Week in Review: What We Liked From the Week That Was

I think this is such a tantalizing time of year.  Spring-like weather comes in fits and starts before finally hitting its stride.  Here’s hoping spring breaks into a jog soon!

I’m not the only one with spring fever.  This week, aside from stories about Charlie Sheen and Libya, there was a lot of news in support of the spring home buying and selling season.

As you begin spring cleaning, think about doing it in an eco-friendly manor

Of course, spring means a lot of things for housing, from spring cleaning to prime selling season.  This year, as you begin cleaning, think about doing it in an eco-friendly manor. U.S. News suggests swapping old socks or t-shirts for paper towels, using natural cleaners like vinegar and baking soda and recycling as much as possible.  Think green when you clean!

Gearing up for housing’s spring fling, Fox News published new rules for potential homebuyers navigating the current market.  Among them, consumers should spend about 25 percent of their monthly gross income on their mortgage — as compared to 30 percent during the boom. The golden rule of course is to know financial limits.  (As Warren Buffet recently stated, “our country’s social goal should not be to put families into the house of their dreams, but rather to put them into a house they can afford.”)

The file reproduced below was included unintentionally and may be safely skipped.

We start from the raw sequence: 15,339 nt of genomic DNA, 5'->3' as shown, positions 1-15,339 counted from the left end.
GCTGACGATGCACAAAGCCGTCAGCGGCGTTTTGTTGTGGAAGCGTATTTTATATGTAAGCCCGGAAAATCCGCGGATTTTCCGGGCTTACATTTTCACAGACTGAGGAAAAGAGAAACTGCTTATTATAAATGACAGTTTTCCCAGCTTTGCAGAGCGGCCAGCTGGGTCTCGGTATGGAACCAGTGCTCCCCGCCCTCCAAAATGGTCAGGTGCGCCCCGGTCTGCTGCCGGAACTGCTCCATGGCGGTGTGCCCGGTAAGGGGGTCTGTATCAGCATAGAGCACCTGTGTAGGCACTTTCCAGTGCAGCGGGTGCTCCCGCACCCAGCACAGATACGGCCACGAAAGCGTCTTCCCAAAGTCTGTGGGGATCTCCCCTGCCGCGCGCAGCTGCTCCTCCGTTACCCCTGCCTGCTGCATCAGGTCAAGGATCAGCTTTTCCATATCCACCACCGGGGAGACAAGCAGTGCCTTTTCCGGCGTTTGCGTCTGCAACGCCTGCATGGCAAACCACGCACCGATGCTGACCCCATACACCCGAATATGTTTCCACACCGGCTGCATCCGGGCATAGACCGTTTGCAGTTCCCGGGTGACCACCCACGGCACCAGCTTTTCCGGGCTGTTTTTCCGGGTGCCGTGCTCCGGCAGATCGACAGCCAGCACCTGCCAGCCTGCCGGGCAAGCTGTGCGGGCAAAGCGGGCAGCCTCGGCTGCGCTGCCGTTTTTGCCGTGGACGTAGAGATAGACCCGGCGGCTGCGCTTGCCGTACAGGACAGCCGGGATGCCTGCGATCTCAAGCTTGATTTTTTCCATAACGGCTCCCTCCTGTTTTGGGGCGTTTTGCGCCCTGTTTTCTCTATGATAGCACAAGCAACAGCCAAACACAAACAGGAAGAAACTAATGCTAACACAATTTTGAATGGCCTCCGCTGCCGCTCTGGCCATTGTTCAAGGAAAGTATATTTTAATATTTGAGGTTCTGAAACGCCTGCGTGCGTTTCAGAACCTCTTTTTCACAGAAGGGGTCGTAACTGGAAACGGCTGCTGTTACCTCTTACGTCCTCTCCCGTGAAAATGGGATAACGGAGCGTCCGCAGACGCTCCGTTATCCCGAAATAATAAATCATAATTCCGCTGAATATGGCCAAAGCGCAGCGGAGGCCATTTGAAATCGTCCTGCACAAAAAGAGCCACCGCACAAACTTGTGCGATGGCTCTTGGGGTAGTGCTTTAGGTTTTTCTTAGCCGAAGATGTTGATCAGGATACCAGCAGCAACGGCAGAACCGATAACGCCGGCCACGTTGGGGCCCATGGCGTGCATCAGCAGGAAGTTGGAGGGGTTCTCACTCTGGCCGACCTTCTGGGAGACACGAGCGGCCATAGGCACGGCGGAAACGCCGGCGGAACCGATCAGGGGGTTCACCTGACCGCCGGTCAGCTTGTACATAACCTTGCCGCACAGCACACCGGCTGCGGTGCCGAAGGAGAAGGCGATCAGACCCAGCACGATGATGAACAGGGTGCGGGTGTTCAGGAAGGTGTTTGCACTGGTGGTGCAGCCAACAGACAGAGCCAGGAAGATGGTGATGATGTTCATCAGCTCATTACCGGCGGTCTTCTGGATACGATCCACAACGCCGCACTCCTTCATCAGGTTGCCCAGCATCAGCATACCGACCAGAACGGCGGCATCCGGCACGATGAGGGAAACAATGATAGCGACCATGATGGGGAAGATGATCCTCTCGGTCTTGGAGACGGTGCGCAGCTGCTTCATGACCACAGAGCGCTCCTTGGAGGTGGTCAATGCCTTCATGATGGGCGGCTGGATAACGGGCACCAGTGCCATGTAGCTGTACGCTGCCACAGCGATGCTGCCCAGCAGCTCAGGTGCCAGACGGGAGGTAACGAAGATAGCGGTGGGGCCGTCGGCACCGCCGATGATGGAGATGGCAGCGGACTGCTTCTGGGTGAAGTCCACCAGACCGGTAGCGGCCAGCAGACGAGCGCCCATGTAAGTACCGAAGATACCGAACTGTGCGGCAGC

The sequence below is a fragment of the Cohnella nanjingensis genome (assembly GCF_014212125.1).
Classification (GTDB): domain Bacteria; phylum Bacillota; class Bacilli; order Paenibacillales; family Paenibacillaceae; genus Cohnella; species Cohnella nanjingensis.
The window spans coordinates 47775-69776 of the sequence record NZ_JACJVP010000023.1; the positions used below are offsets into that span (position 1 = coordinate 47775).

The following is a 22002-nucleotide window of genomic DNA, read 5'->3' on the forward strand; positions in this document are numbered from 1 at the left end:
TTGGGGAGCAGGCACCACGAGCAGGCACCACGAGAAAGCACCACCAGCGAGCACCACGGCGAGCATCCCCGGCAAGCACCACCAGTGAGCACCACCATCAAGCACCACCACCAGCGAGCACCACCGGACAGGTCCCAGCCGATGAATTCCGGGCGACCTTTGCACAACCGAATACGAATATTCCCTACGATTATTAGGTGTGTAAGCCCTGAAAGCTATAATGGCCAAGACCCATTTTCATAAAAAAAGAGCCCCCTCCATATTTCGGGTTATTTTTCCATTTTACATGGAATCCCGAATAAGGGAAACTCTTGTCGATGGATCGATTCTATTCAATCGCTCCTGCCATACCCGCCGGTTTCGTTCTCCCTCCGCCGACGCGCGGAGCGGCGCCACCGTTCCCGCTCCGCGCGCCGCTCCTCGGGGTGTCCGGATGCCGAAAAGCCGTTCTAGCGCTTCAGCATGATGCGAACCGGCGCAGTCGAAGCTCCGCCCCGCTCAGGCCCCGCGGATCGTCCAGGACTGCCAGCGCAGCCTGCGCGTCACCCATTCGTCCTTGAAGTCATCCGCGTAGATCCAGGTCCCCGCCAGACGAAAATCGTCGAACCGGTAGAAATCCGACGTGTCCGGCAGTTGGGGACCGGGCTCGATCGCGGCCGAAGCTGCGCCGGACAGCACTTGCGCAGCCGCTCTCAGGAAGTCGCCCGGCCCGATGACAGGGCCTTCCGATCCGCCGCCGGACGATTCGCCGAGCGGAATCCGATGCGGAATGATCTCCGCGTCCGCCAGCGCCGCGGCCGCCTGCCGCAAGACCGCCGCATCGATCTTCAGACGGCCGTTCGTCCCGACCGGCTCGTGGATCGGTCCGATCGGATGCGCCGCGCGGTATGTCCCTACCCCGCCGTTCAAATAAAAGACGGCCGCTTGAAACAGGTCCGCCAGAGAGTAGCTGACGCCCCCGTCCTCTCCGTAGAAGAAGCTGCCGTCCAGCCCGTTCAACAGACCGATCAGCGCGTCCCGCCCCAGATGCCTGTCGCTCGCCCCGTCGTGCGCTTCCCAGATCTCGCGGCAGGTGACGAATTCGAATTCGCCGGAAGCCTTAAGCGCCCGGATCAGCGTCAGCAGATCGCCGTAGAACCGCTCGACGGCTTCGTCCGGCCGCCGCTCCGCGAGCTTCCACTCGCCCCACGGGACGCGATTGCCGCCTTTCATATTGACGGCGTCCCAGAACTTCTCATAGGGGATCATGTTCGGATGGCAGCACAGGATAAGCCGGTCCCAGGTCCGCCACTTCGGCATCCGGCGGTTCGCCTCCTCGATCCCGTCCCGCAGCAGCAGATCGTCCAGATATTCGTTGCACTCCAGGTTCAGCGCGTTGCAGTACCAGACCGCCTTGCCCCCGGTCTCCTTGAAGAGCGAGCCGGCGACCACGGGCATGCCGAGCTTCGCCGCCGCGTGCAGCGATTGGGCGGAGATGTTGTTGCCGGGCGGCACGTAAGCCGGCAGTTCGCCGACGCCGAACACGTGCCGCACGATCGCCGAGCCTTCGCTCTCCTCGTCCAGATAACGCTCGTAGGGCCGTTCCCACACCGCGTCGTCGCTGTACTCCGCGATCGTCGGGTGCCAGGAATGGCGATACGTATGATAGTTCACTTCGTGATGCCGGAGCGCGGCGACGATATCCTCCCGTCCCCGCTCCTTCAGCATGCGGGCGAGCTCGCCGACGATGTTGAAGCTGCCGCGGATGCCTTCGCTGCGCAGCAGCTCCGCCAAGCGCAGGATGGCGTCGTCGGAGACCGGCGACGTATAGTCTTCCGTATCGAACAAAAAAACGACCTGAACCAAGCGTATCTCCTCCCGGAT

On the other side of the coin, there are some principles home sellers should follow, especially as competition is at record-levels with short-sale and foreclosed properties vying for buyers’ attention.  First, of course, is being realistic about price.  Also, don’t underestimate staging to sell; Décor, color and de-cluttering can do wonders to making a house look inviting.  A recent survey showed that staging, on average, costs between $300 and $400 and may increase a sale price up to $2,000.  A 500{0a8e414e4f0423ce9f97e7209435b0fa449e6cffaf599cce0c556757c159a30c} ROI is pretty good in any market.

Vacant homes, however, create more of a challenge for sellers.  Stagers across the country are starting to do more than populate these homes with appealing furniture: they are bringing in occupants in order to create a “lived-in” look and feel. People who need temporary housing, or want to live in a home they could not otherwise afford (even if it is temporary), are jumping at the chance to be these so-called “home managers.”

Also this week, SmartMoney reports on the booming market in luxury Retirement communities.  The story notes that Toll Brothers didn’t open a single “high-end, age-qualified community” in 2009 but opened four in 2010 and plans to open another four in 2011.  Becoming more commonplace for communities for those 55+ are expanded classes (think: yoga, photography and Tai Chi), five-star chefs whipping up organic plates, concierges and tennis pavilions. Oh, the good life!

Next week, I am heading off to the 25th Annual South By Southwest (SXSW) Music Conference and Festival in Austin, Texas.  I hope to see you there!

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